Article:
Step 6: How do they produce X-Radiation?

Picture of How do they produce X-Radiation?
1. Bremsstrahlung

Literally translating to ‘braking radiation’, bremsstrahlung is the process where a high speed electron ‘brakes and sling-shots’ around an atom's nucleus, dumping its kinetic energy on one photon. An imparting electron might have an energy in excess of 60keV so some very energetic photons are be made; photons which fling off into space and become the x-rays we all know and love.

What determines the energy of the x-rays produced is the amount of voltage present on the anode. It’s quite simple actually; more voltage means more electron attraction, and more attraction results in a faster electron beam. Faster electrons are able to make higher energy photons, and thus “harder”, higher energy x-rays would be generated.

Bremsstrahlung is a continuous spectrum of radiation akin to a “white light” source. Since most electrons graze a few atoms before they have the chance to sling-shot, they often lose some energy before they make any x-radiation. A whole range of x-ray energies is thus produced.

The maximum energy that an x-ray can have is limited to the energy of electron producing it, itself directly proportional to the voltage applied on the tube’s anode. Often this energy is measured as kilovolts peak, or kVp. In reality the majority of the x-rays produced are low energy, ‘soft’ x-rays, but these are greatly attenuated by the tube’s glass wall.

2. Characteristic Production

Characteristic or k-line production is the second mode in which an electron might produce an x-ray. In this method, electrons knock others out of an atom’s lowermost shell and leave a hole which must be filled. This unstable arrangement is then promptly made stable by electrons from higher shells who jump down to fill the hole, emitting an x-ray photon during the journey.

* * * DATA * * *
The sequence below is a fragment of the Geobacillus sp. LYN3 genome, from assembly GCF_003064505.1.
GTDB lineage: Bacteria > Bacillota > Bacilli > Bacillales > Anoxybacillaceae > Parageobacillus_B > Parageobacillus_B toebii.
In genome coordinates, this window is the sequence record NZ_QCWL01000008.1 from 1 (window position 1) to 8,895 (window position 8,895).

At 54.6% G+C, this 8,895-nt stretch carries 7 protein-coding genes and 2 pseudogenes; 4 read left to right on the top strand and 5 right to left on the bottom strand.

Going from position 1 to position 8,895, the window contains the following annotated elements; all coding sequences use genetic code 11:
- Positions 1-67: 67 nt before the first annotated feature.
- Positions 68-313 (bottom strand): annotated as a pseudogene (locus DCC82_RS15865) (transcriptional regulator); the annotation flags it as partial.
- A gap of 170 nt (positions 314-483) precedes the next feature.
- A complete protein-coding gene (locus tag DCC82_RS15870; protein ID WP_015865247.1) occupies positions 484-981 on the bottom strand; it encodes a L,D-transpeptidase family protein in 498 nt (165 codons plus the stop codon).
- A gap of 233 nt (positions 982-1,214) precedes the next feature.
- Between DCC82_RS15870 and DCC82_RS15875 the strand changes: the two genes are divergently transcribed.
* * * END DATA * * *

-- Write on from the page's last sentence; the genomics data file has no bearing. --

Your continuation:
Tungsten k-shell electrons have a binding energy of 69.5keV, so to kick these out your impacting electrons must have energies greater than 69.5keV. Typically one would need to give the anode a bit more than 72kV to accomplish this, hence the standard 75kV x-ray tube.

After a k-shell electron gets the boot, its hole will immediately be filled by an electron from tungsten's l-shell; binding energy 10.2 keV. The difference between these two energy states; 69.5 keV and 10.2 keV gives us the characteristic tungsten x-ray energy of 59.3 keV. A molybdenum anode would produce two peaks, one at 19.7keV and the other at 17.6keV.

Interestingly, this process can be used to identify elements based on their k-lines. By bombarding a sample with electrons and measuring the output spectra, an x-ray florescence analyzer can determine what elements a compound contains.